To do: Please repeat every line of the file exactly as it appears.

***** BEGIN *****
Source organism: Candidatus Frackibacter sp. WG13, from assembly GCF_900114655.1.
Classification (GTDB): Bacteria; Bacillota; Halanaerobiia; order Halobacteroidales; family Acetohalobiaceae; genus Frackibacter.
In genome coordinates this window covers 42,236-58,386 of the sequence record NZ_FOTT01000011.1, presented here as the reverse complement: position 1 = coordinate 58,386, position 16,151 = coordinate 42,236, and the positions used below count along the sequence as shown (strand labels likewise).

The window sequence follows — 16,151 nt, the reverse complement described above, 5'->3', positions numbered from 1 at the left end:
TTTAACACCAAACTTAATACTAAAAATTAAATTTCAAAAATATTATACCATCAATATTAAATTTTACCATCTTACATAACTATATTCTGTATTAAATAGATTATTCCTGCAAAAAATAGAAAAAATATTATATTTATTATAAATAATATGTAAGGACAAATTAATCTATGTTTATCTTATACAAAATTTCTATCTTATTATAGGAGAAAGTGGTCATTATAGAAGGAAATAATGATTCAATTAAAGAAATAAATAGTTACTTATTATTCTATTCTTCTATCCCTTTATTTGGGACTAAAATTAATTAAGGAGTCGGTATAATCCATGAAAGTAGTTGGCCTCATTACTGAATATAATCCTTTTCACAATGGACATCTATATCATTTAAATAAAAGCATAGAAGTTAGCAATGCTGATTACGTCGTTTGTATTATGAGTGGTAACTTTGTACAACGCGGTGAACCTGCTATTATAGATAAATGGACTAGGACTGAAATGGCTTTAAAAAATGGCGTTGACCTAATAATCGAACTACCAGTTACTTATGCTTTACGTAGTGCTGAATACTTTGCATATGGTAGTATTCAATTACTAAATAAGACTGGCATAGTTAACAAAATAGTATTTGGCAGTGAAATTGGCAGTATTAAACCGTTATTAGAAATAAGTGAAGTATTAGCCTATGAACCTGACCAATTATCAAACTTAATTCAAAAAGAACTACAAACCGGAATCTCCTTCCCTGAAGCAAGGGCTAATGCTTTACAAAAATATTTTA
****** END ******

Source organism: Candidatus Frackibacter sp. WG13, from assembly GCF_900114655.1.
Classification (GTDB): Bacteria; Bacillota; Halanaerobiia; order Halobacteroidales; family Acetohalobiaceae; genus Frackibacter.
In genome coordinates this window covers 42,236-58,386 of the sequence record NZ_FOTT01000011.1, presented here as the reverse complement: position 1 = coordinate 58,386, position 16,151 = coordinate 42,236, and the positions used below count along the sequence as shown (strand labels likewise).

The window sequence follows — 16,151 nt, the reverse complement described above, 5'->3', positions numbered from 1 at the left end:
TTTAACACCAAACTTAATACTAAAAATTAAATTTCAAAAATATTATACCATCAATATTAAATTTTACCATCTTACATAACTATATTCTGTATTAAATAGATTATTCCTGCAAAAAATAGAAAAAATATTATATTTATTATAAATAATATGTAAGGACAAATTAATCTATGTTTATCTTATACAAAATTTCTATCTTATTATAGGAGAAAGTGGTCATTATAGAAGGAAATAATGATTCAATTAAAGAAATAAATAGTTACTTATTATTCTATTCTTCTATCCCTTTATTTGGGACTAAAATTAATTAAGGAGTCGGTATAATCCATGAAAGTAGTTGGCCTCATTACTGAATATAATCCTTTTCACAATGGACATCTATATCATTTAAATAAAAGCATAGAAGTTAGCAATGCTGATTACGTCGTTTGTATTATGAGTGGTAACTTTGTACAACGCGGTGAACCTGCTATTATAGATAAATGGACTAGGACTGAAATGGCTTTAAAAAATGGCGTTGACCTAATAATCGAACTACCAGTTACTTATGCTTTACGTAGTGCTGAATACTTTGCATATGGTAGTATTCAATTACTAAATAAGACTGGCATAGTTAACAAAATAGTATTTGGCAGTGAAATTGGCAGTATTAAACCGTTATTAGAAATAAGTGAAGTATTAGCCTATGAACCTGACCAATTATCAAACTTAATTCAAAAAGAACTACAAACCGGAATCTCCTTCCCTGAAGCAAGGGCTAATGCTTTACAAAAATATTTTA